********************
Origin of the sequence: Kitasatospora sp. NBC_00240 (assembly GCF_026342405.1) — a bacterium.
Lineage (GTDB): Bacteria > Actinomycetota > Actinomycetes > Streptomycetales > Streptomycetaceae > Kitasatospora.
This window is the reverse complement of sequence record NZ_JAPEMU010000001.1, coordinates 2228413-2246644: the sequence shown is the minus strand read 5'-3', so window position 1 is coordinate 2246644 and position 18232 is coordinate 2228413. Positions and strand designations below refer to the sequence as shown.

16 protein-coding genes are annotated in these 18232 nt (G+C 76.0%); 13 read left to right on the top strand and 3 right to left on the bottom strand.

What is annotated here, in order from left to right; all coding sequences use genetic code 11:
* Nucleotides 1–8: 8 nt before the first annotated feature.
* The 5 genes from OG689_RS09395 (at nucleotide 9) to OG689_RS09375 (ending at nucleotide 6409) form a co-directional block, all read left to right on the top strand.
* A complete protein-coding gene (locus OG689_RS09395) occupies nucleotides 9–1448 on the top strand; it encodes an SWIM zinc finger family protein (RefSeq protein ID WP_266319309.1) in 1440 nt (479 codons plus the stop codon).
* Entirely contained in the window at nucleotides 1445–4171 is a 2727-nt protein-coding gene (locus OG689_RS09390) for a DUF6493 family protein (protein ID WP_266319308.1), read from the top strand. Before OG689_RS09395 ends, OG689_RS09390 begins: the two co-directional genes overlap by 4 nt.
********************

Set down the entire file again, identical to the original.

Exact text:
Origin of the sequence: Kitasatospora sp. NBC_00240 (assembly GCF_026342405.1) — a bacterium.
Lineage (GTDB): Bacteria > Actinomycetota > Actinomycetes > Streptomycetales > Streptomycetaceae > Kitasatospora.
This window is the reverse complement of sequence record NZ_JAPEMU010000001.1, coordinates 2228413-2246644: the sequence shown is the minus strand read 5'-3', so window position 1 is coordinate 2246644 and position 18232 is coordinate 2228413. Positions and strand designations below refer to the sequence as shown.

16 protein-coding genes are annotated in these 18232 nt (G+C 76.0%); 13 read left to right on the top strand and 3 right to left on the bottom strand.

What is annotated here, in order from left to right; all coding sequences use genetic code 11:
* Nucleotides 1–8: 8 nt before the first annotated feature.
* The 5 genes from OG689_RS09395 (at nucleotide 9) to OG689_RS09375 (ending at nucleotide 6409) form a co-directional block, all read left to right on the top strand.
* A complete protein-coding gene (locus OG689_RS09395) occupies nucleotides 9–1448 on the top strand; it encodes an SWIM zinc finger family protein (RefSeq protein ID WP_266319309.1) in 1440 nt (479 codons plus the stop codon).
* Entirely contained in the window at nucleotides 1445–4171 is a 2727-nt protein-coding gene (locus OG689_RS09390) for a DUF6493 family protein (protein ID WP_266319308.1), read from the top strand. Before OG689_RS09395 ends, OG689_RS09390 begins: the two co-directional genes overlap by 4 nt.